- Asian Ceramics & Tea
- Ceramics Artist Links
- Ceramics Links
- Ceramics Terms Glossary
- Banding Wheel
- Bat, Throwing Bat
- Bisqueware, Biscuit Ware
- Blow Up
- Boat Anchor
- Carbon Coring, Black Coring
- Carbon Trap
- Chuck, Chum
- Downdraft Kiln
- EPK, Edgar Plastic Kaolin
- Electric Kiln
- Extrusion, Extruder
- Fettle, Fettling Knife
- Force Dry
- Pug Mill
- Pyrometric Cones
- Shelf Of Shame
- Slab Roller
- Test Tile
- Frequently Ignored Answers
- Art Elements & Principles
- Good Reads
- Good Music
- Gallery Archive
Emphasis, Dominance And Focal Point
Isolation - By separating the subject from other distracting elements and placing it against a plain background, the viewer is left with nothing else to focus on. In drawing and painting, etc., this means not adding anything that does not add to or emphasize the subject or purpose. Photographers need to pay special attention to what is in the background of the picture, and work to eliminate unwanted clutter. This can be done by changing the viewpoint the photo is taken from, or by masking or moving/removing things from view.
Leading Lines and Convergence - A line, arrow, or similar triangular or elongated element can indicate a direction and point towards something, leading the eye in that direction. When multiple elements converge toward a point (such as lines going back into perspective), they can create an even greater pull of attention in that direction.
Contrast - The more strongly something contrasts with its surroundings, the easier it is to see and the more energy it will seem to have. Strong contrast in value, color, etc. can make elements "pop".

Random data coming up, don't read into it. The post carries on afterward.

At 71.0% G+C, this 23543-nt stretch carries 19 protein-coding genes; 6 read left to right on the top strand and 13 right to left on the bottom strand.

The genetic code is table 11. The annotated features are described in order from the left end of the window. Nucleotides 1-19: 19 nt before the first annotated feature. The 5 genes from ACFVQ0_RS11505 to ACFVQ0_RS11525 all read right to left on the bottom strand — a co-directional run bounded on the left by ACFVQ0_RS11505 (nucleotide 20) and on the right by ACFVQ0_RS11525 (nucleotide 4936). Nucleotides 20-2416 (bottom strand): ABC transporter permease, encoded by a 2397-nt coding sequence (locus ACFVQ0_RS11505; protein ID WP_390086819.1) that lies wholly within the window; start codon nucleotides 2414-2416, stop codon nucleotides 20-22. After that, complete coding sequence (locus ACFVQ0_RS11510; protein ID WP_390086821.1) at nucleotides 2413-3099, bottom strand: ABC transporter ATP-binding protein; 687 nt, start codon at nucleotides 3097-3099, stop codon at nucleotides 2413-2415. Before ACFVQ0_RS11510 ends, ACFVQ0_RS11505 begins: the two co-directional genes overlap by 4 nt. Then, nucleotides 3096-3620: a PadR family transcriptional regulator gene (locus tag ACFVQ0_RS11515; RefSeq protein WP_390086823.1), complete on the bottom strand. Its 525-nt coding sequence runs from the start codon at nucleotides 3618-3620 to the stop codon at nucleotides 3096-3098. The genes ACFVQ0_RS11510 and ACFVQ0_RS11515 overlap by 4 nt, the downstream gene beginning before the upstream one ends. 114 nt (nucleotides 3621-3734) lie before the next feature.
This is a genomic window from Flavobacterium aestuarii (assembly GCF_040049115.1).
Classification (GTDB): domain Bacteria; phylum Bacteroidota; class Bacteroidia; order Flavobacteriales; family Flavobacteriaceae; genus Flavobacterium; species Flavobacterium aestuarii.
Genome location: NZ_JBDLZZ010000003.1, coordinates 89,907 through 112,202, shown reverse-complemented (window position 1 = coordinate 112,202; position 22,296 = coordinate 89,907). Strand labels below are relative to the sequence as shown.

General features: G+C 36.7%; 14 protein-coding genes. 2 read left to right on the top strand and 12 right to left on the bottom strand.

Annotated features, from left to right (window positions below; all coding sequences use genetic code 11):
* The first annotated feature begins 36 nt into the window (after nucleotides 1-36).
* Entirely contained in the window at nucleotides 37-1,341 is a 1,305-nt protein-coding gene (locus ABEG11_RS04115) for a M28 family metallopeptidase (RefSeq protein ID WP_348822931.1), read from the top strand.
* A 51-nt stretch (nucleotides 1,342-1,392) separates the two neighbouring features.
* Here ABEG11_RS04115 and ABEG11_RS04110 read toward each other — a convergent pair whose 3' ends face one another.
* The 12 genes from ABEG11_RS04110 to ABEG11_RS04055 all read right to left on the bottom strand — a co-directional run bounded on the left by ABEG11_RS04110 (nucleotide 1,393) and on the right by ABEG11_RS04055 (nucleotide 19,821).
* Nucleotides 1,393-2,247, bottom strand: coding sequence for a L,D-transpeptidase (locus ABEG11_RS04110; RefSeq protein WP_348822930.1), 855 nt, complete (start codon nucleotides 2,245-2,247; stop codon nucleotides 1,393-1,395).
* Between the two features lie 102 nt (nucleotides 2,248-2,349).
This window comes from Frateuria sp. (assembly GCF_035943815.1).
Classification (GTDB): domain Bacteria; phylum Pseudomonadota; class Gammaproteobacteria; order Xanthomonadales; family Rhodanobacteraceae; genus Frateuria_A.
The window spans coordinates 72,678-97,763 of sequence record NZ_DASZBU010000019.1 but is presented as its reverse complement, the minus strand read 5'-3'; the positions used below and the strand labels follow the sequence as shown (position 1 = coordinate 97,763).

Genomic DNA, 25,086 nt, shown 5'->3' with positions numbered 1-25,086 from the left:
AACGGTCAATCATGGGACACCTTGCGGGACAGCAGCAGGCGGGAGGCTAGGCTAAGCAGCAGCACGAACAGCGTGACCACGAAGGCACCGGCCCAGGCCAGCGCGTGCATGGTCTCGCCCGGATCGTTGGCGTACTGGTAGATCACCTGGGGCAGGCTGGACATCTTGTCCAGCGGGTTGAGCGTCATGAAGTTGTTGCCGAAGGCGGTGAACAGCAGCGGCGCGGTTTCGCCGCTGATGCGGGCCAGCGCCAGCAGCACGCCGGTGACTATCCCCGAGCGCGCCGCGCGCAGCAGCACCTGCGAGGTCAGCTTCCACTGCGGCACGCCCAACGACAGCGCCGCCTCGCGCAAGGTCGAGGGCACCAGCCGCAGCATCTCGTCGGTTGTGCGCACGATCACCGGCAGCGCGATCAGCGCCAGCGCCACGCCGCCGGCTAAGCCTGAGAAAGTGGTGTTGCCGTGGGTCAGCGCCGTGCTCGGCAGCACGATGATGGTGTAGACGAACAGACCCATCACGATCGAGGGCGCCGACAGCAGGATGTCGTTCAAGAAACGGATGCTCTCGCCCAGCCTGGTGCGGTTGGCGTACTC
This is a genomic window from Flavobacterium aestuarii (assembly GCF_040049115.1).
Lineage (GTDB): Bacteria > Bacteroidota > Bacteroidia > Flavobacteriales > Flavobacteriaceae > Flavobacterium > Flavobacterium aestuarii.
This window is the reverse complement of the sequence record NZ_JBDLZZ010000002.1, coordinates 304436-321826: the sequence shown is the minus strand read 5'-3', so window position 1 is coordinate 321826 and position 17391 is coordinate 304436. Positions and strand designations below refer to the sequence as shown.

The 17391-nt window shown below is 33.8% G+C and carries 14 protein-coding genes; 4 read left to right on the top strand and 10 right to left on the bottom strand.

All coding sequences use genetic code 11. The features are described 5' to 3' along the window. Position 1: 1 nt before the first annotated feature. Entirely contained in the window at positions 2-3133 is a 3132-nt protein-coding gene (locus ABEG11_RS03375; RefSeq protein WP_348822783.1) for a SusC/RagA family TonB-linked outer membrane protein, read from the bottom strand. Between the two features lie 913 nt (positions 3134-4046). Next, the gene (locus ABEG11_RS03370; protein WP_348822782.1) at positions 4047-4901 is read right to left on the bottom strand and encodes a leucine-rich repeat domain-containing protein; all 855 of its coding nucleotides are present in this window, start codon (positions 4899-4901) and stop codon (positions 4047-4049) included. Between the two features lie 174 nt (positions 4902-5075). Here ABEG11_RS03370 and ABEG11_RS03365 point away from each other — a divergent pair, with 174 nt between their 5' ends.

Anomaly - A single square in a repeating pattern of circles will stand out - it's not like everything else, it doesn't blend in, it breaks the pattern: this can call attention and add interest. In something perfectly flat, smooth, white, etc. our eye will always be drawn to the one little flaw - the pencil scratch, the rough spot, the wrinkle. Anomaly can also be created by juxtaposing things that are not normally seen together, or depicting scenes that invert or alter the everyday.
Size - The larger it is, the more visual weight it will have and the more clearly it will be visible. Do not be afraid to fill the frame with your subject, even if it means not all of the subject will fit in the frame. Concentrate on and enlarge what is important, so the viewer can connect with it.
Placement - An element placed front and center will confront the viewer. All else being equal, a third of the way in from any border can be a visually pleasing place to locate something of importance.
Framing - Just as a picture frame sets off a painting from the wall and calls attention to the artwork, similar elements within an artwork can help direct attention. Posing or painting a figure framed by a doorway, window, objects associated with them (a cook framed by hanging pots and pans, etc.) or other environmental element can help set off the subject and tell something about it. In three-dimensional work, framing (tubes, tunnels, portals, openings, gaps, cracks, etc.) can not only reveal or limit views, they can also let in and channel light, wind and rain, creating other interest.